Qualifying as a real estate professional is detailed under Sec. 469 and does not automatically qualify your rental activities as a trade or business under Sec 162. Conversely, not qualifying as a real estate professional under Sec. 469 does not mean that your rentals cannot rise to the level of a trade or business under Sec. 162.
We also have this little snippet on Pg. 44 of this IRS Pub:
Additionally, section 469 is a loss limitation rule used to prevent taxpayers from sheltering passive losses with nonpassive income. The section 199A deduction is not based on the level of a taxpayer’s involvement in the trade or business (that is, both active and passive owners of a trade or business may be entitled to a section 199A deduction if they otherwise satisfy the requirements of section 199A and these proposed regulations).
When will my rentals qualify and not qualify for the deduction?
Sec. 199A(c)(3)(A) provides somewhat of a guiding light into how we may be able to determine if your real estate qualifies as a trade or business.
Sec. 199A(c)(3)(A) states --
(A) IN GENERAL.—The term ‘qualified items of income, gain, deduction, and loss’ means items of income, gain, deduction, and loss to the extent such items are—
- (i) effectively connected with the conduct of a trade or business within the United States (within the meaning of section 864(c), determined by substituting ‘qualified trade or business (within the meaning of section 199A)’ for ‘nonresident alien individual or a foreign corporation’ or for ‘a foreign corporation’ each place it appears), and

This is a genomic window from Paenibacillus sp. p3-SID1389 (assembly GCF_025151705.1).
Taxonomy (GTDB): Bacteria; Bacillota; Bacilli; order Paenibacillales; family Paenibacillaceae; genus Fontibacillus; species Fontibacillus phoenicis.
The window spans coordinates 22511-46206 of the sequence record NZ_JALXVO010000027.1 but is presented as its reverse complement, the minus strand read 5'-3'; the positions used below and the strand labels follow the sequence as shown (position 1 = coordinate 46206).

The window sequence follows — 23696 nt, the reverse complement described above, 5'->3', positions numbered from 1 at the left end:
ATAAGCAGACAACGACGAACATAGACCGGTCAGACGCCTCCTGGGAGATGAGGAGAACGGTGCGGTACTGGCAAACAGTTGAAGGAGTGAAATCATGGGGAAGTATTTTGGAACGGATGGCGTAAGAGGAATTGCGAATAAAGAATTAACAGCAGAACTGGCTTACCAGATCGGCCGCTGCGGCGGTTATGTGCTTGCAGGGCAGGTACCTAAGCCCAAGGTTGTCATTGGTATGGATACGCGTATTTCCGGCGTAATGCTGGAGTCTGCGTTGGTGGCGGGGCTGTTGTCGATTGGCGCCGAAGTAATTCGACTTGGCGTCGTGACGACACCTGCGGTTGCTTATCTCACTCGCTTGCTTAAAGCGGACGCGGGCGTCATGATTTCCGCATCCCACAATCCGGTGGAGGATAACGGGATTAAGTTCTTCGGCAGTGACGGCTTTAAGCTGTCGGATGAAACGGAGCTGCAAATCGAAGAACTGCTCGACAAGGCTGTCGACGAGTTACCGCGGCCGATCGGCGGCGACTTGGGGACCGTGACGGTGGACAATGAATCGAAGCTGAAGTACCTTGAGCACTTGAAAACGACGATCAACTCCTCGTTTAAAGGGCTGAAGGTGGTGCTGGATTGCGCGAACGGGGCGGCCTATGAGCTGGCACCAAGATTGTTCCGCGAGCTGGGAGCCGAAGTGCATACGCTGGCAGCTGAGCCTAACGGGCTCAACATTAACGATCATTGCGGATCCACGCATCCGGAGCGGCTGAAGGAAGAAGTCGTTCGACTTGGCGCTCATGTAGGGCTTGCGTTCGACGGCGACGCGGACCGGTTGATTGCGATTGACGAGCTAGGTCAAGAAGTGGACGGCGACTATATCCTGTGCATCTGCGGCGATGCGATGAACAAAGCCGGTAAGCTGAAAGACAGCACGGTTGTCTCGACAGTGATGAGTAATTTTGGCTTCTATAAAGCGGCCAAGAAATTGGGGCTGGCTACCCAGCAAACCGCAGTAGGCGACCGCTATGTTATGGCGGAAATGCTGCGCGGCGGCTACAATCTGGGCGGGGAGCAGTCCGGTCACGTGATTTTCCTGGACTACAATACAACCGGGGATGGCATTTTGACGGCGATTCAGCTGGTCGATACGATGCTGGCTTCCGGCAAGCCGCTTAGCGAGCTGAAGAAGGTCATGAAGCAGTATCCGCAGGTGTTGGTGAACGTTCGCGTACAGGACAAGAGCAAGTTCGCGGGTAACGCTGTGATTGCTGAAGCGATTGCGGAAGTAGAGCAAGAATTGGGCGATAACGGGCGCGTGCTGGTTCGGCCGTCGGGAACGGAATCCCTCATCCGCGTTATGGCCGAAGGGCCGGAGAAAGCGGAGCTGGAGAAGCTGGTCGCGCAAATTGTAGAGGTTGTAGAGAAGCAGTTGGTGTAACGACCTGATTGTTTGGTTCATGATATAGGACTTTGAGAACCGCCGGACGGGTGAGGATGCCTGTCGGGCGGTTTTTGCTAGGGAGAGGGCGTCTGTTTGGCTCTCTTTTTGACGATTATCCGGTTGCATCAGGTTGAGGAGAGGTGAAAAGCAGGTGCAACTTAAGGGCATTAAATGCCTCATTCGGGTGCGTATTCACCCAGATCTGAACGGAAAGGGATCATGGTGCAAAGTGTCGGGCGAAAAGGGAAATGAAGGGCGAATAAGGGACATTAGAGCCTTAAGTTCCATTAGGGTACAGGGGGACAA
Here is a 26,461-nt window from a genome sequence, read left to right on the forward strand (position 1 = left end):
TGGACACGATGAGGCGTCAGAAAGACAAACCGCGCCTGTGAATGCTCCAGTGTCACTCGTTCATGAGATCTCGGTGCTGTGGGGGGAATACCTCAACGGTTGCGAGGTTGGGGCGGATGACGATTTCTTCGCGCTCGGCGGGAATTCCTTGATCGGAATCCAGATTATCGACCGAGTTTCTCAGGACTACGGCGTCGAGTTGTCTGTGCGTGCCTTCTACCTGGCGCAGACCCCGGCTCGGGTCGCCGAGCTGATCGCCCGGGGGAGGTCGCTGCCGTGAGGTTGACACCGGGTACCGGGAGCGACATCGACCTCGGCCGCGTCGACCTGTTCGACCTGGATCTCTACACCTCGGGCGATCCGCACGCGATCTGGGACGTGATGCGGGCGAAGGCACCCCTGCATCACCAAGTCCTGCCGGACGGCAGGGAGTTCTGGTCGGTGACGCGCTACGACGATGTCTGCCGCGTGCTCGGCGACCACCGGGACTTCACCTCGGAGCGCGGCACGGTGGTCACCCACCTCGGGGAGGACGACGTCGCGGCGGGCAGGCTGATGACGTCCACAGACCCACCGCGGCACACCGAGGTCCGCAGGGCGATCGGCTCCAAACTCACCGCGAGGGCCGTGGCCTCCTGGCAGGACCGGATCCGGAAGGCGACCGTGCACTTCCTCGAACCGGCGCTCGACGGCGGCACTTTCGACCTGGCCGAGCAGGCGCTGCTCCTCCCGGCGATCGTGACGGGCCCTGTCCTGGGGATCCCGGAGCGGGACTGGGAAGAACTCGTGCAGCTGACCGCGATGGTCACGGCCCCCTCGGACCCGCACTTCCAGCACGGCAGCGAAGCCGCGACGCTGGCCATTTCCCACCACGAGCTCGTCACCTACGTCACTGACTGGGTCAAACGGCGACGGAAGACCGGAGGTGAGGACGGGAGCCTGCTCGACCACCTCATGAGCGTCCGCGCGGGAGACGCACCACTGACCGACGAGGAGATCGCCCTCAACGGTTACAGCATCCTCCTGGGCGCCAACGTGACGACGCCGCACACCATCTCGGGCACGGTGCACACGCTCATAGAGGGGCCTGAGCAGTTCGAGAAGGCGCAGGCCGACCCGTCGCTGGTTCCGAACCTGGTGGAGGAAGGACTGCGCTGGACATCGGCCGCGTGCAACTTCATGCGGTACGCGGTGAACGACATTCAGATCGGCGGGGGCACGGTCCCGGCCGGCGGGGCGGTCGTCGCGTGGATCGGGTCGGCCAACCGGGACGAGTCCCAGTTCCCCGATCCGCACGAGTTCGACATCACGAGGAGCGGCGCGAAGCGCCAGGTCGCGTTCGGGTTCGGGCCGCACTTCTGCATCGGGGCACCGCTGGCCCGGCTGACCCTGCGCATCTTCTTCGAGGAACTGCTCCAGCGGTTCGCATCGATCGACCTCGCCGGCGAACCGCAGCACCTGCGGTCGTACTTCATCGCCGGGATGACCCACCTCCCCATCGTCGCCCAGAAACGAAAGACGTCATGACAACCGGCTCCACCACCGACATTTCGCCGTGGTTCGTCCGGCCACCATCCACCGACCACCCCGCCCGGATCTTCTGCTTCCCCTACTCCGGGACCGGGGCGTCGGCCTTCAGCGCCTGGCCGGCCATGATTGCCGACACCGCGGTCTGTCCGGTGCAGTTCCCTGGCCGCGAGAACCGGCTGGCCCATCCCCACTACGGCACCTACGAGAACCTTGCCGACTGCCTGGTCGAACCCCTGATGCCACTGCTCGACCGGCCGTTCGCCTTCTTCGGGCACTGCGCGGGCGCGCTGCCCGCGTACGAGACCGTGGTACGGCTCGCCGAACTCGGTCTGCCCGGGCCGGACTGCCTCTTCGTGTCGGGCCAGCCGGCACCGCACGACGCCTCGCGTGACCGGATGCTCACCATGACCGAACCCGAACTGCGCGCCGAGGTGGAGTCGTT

- (ii) included or allowed in determining taxable income for the taxable year.
Sec. 864(c)(2) tells us there are two factors as to whether income is "effectively connected" to a U.S. Trade or Business:
- Whether the income is derived from assets used in the business.
- Whether activities of the business are a material factor in realizing the income.
In court cases where Sec. 864 has been addressed, mere ownership of rental real estate does not constitute the carrying on of a trade or business (Neill v. Commissioner, 46 B.T.A. 197 (1942)). Taxpayers must do more, such as: collecting rent, paying expenses, hiring contractors, entering into leases, etc (De Amodio v. Commissioner, 34 T.C. 894 (1960)).
As a result, the test for a rental property being a "trade or business" and a rental being "effectively connected" appears to be the same, if not similar.
In Sec. 469, we see similar language in that a taxpayer qualifies for the special $25,000 allowance if they actively participate in the rental activity. And to actively participate, the taxpayer needs to make management decisions like entering into leases, approving tenants, coordinating repairs, hiring contractors, etc.
It appears that as long as a taxpayer actively participates in the rental activity, then the net rental income will be effectively connected to a U.S. Trade or business for purposes of Sec. 199A. Therefore, a single rental property would qualify for the 20% QBI deduction as the net rental income is effectively connected to a U.S. Trade or Business.
What about NNN properties or properties managed by property managers?
We take the position that properties under NNN leases will not qualify for the QBI deduction as they often are not effectively connected with a U.S. Trade or Business.
The big question is whether a taxpayer can rise to the level of a trade or business when a property manager manages the rental activity for the taxpayer. Again, we’ll be looking at what activities you perform for your managed rentals on an ongoing basis. If you are totally passive and just collecting checks, there is a chance such rentals will not qualify as a trade or business and thus not qualify for the 20% QBI deduction.
We’re hoping that the IRS firms up guidance with the release of the final 199A regulations. We are especially hopeful for some form of safe harbor that allows us to classify rentals automatically as a trade or business.